• Letters of reference. If you have not already done so, start thinking about your choice of recommenders. Be proactive and approach your prospective recommenders early. Make sure they know what the timeframes for your applications are, and why you want them to write a letter for you.

  • Look over your resume/cv. Be sure your resume or cv is updated and that it presents you in an optimal light for the admissions committees. Would you benefit from gaining some additional work or volunteer experience? If so, use these summer months to build up your record.

  • Finish up your personal statements. You need a personal statement that will give the admissions committees a clear idea of the unique individual that you are and of your motivations for seeking admittance to a long and rigorous medical training program. Your transcripts, MCAT scores, and recommendations will tell the committees that you're smart. You want your essays to express the person you are beyond that. If you are not yet ready to apply, start keeping a folder or notebook with notes about life experiences that might be good material for your statement.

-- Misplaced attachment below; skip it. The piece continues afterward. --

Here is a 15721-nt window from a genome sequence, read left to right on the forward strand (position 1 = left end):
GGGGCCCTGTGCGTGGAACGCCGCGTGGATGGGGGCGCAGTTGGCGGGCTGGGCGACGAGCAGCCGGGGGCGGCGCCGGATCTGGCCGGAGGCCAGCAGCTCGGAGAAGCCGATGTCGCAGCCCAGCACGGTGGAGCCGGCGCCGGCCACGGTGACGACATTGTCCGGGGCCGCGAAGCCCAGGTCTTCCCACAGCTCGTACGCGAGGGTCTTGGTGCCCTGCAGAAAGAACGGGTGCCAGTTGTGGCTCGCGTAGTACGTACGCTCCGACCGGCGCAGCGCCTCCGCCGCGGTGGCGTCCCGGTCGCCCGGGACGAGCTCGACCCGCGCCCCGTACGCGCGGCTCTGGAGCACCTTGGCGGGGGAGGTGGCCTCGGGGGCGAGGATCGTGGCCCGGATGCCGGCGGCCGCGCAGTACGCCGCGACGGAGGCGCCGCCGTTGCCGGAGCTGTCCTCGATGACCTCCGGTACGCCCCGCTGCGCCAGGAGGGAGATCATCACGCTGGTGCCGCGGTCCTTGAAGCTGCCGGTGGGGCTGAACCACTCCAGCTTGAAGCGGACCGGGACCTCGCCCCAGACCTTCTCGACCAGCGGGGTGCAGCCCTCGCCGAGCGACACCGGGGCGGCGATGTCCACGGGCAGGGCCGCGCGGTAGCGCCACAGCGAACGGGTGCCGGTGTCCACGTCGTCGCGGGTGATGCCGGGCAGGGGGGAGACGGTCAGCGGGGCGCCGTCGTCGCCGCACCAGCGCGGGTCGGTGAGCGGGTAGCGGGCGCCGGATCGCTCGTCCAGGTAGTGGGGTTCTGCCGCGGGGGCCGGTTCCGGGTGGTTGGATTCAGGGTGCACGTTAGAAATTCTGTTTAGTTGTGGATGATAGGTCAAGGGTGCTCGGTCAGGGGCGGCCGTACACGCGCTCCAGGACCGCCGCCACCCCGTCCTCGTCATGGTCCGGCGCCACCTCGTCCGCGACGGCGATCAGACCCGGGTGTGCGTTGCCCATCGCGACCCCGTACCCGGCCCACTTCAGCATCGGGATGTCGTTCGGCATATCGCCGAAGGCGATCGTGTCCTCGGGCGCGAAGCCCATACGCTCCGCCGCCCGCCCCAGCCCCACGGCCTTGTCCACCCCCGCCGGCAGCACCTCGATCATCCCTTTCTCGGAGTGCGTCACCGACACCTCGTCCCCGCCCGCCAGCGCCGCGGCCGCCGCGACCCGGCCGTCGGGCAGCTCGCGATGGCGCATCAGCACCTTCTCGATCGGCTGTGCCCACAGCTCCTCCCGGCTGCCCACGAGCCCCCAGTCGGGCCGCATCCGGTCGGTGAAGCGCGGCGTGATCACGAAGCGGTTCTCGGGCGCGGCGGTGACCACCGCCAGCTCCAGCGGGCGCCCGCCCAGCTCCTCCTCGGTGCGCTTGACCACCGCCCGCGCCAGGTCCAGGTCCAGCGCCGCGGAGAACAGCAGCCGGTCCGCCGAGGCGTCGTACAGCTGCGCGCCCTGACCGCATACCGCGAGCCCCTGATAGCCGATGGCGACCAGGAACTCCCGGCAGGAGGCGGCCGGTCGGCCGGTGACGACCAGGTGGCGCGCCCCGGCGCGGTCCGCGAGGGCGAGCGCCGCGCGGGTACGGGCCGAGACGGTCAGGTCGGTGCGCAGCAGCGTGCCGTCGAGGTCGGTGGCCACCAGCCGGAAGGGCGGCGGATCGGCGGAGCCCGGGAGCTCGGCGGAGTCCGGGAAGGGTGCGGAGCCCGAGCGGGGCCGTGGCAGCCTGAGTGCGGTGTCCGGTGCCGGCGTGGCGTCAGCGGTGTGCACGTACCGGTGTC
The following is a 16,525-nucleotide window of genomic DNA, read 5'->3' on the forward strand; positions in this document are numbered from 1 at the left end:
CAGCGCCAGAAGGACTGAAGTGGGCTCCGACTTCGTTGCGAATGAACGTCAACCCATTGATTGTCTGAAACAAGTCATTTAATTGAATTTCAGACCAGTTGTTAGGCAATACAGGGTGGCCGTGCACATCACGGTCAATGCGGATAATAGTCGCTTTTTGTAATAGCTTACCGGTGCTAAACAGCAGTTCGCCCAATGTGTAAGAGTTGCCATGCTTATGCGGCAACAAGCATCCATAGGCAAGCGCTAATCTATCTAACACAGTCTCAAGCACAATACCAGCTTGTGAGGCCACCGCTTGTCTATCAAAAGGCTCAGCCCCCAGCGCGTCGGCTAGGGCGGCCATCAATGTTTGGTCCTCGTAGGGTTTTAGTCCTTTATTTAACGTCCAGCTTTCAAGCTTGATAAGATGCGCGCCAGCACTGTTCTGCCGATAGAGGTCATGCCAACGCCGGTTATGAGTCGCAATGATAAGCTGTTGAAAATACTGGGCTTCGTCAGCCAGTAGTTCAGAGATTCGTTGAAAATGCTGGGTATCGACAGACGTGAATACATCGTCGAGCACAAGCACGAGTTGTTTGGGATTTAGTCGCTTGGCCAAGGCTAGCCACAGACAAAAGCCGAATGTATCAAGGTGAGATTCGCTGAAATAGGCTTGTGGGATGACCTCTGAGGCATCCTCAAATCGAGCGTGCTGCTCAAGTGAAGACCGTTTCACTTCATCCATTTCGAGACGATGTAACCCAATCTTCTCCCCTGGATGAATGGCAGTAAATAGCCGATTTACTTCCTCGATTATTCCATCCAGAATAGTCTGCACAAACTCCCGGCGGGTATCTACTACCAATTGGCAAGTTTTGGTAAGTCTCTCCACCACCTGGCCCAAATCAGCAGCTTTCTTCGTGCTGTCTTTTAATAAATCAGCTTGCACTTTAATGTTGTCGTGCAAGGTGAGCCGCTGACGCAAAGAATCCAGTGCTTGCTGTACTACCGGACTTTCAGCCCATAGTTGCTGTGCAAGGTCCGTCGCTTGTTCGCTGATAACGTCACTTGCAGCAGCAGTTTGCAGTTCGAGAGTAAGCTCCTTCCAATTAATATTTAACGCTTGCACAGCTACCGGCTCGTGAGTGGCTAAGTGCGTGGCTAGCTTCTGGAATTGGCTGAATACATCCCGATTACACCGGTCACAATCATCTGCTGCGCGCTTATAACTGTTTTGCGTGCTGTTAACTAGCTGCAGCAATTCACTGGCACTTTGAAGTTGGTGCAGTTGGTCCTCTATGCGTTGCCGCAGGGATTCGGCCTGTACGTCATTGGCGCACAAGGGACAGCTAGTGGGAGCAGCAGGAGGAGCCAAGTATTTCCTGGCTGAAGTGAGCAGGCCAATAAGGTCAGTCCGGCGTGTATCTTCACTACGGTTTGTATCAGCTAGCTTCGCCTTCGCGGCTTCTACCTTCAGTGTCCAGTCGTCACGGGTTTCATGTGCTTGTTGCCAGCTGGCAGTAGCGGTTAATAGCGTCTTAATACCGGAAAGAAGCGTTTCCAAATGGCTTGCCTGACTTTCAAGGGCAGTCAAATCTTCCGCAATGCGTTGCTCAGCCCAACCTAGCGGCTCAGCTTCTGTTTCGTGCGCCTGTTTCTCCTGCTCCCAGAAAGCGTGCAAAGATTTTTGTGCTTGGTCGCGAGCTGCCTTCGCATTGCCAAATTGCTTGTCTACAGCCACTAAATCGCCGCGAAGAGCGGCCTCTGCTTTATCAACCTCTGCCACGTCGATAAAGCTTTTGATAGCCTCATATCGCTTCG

• Determine whether you need to include an addendum to your personal statement. What additional points, if any, do you need to make? If you are attempting to mitigate a weakness, be sure you don't come across as defensive or whiny. Doing so will only draw more attention to your flaw.

  • Final Review. Remember to have someone look over your entire application before you submit it. In particular you personal statement needs to be a good piece of writing, well edited, and it has to reveal something about who you are that is not apparent elsewhere in your file.

Secondary Applications:

There is similar urgency regarding early deadlines for the secondary applications. Therefore, as soon as you have completed work on your primary application, begin anticipating the arrival of the secondary applications. The majority of medical schools will automatically send requests for secondary applications to all qualified applicants.

Our Medical School Admissions Timeline page will be updated on September 1.


Do you have questions about any of the items you see here? Please call us at 1.800.809.0800 (+1 703.242.5885 outside the US and Canada) or email us if you do. Our consultants can help you with school selection, application strategies, application and interview preparation, and all other aspects of the medical school admissions process.